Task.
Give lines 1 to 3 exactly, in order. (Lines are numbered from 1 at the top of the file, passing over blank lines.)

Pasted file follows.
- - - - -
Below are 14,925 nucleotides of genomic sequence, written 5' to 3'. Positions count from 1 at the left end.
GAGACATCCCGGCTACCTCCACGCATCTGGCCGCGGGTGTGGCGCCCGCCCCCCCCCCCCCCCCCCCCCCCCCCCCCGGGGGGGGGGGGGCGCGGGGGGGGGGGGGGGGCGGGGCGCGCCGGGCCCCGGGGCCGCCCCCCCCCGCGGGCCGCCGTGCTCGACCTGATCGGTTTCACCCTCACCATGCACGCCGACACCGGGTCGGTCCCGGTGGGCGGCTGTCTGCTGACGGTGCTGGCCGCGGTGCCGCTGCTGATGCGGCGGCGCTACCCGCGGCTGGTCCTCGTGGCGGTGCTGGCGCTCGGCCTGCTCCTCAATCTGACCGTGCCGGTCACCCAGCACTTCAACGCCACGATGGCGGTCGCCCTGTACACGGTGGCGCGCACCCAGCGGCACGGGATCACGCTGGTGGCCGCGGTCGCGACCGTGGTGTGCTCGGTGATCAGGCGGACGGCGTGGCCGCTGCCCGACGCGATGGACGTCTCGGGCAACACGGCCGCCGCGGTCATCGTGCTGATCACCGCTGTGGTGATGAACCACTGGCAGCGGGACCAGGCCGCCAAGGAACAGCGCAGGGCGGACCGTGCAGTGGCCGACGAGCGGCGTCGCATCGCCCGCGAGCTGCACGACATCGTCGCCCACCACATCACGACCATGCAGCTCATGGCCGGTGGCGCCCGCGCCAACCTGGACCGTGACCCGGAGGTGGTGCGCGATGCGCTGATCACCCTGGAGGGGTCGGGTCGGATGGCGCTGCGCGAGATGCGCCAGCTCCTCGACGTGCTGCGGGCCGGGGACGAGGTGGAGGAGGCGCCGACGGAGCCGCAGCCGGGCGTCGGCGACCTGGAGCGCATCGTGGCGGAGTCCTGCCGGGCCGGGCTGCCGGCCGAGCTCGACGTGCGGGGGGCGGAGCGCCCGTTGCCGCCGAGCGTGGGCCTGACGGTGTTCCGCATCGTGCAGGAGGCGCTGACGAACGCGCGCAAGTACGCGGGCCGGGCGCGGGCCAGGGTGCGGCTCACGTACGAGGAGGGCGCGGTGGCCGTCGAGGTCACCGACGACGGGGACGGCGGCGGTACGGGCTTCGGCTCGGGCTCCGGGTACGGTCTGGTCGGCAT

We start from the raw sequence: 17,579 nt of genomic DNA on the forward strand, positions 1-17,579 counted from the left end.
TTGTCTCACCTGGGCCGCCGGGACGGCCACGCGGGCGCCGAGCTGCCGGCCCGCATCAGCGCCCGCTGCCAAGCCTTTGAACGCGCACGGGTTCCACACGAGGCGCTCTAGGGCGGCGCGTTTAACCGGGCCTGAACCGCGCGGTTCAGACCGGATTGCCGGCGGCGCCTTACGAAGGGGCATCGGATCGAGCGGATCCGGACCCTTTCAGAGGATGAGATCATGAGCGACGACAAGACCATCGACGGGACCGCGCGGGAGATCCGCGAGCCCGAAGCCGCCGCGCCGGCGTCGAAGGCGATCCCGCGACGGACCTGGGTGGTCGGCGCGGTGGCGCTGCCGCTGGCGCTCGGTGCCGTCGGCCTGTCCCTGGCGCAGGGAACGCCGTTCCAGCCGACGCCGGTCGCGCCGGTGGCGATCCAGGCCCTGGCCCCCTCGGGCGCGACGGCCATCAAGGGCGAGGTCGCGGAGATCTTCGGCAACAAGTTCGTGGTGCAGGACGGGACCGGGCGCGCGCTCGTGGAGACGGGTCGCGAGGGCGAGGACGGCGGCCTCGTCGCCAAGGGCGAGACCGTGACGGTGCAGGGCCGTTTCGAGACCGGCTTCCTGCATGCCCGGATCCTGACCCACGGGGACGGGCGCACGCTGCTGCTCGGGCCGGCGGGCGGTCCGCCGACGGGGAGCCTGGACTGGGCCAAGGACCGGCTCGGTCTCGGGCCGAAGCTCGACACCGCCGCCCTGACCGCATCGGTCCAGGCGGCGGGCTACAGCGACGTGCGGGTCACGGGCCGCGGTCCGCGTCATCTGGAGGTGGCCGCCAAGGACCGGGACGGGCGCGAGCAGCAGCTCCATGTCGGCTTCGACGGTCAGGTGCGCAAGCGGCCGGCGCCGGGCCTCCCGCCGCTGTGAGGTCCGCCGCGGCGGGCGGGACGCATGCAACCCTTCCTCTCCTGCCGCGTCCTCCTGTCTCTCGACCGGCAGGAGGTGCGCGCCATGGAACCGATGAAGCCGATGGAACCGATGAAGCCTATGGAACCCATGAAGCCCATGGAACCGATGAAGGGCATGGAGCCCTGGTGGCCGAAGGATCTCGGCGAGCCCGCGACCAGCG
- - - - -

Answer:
Below are 14,925 nucleotides of genomic sequence, written 5' to 3'. Positions count from 1 at the left end.
GAGACATCCCGGCTACCTCCACGCATCTGGCCGCGGGTGTGGCGCCCGCCCCCCCCCCCCCCCCCCCCCCCCCCCCCGGGGGGGGGGGGGCGCGGGGGGGGGGGGGGGGCGGGGCGCGCCGGGCCCCGGGGCCGCCCCCCCCCGCGGGCCGCCGTGCTCGACCTGATCGGTTTCACCCTCACCATGCACGCCGACACCGGGTCGGTCCCGGTGGGCGGCTGTCTGCTGACGGTGCTGGCCGCGGTGCCGCTGCTGATGCGGCGGCGCTACCCGCGGCTGGTCCTCGTGGCGGTGCTGGCGCTCGGCCTGCTCCTCAATCTGACCGTGCCGGTCACCCAGCACTTCAACGCCACGATGGCGGTCGCCCTGTACACGGTGGCGCGCACCCAGCGGCACGGGATCACGCTGGTGGCCGCGGTCGCGACCGTGGTGTGCTCGGTGATCAGGCGGACGGCGTGGCCGCTGCCCGACGCGATGGACGTCTCGGGCAACACGGCCGCCGCGGTCATCGTGCTGATCACCGCTGTGGTGATGAACCACTGGCAGCGGGACCAGGCCGCCAAGGAACAGCGCAGGGCGGACCGTGCAGTGGCCGACGAGCGGCGTCGCATCGCCCGCGAGCTGCACGACATCGTCGCCCACCACATCACGACCATGCAGCTCATGGCCGGTGGCGCCCGCGCCAACCTGGACCGTGACCCGGAGGTGGTGCGCGATGCGCTGATCACCCTGGAGGGGTCGGGTCGGATGGCGCTGCGCGAGATGCGCCAGCTCCTCGACGTGCTGCGGGCCGGGGACGAGGTGGAGGAGGCGCCGACGGAGCCGCAGCCGGGCGTCGGCGACCTGGAGCGCATCGTGGCGGAGTCCTGCCGGGCCGGGCTGCCGGCCGAGCTCGACGTGCGGGGGGCGGAGCGCCCGTTGCCGCCGAGCGTGGGCCTGACGGTGTTCCGCATCGTGCAGGAGGCGCTGACGAACGCGCGCAAGTACGCGGGCCGGGCGCGGGCCAGGGTGCGGCTCACGTACGAGGAGGGCGCGGTGGCCGTCGAGGTCACCGACGACGGGGACGGCGGCGGTACGGGCTTCGGCTCGGGCTCCGGGTACGGTCTGGTCGGCAT

We start from the raw sequence: 17,579 nt of genomic DNA on the forward strand, positions 1-17,579 counted from the left end.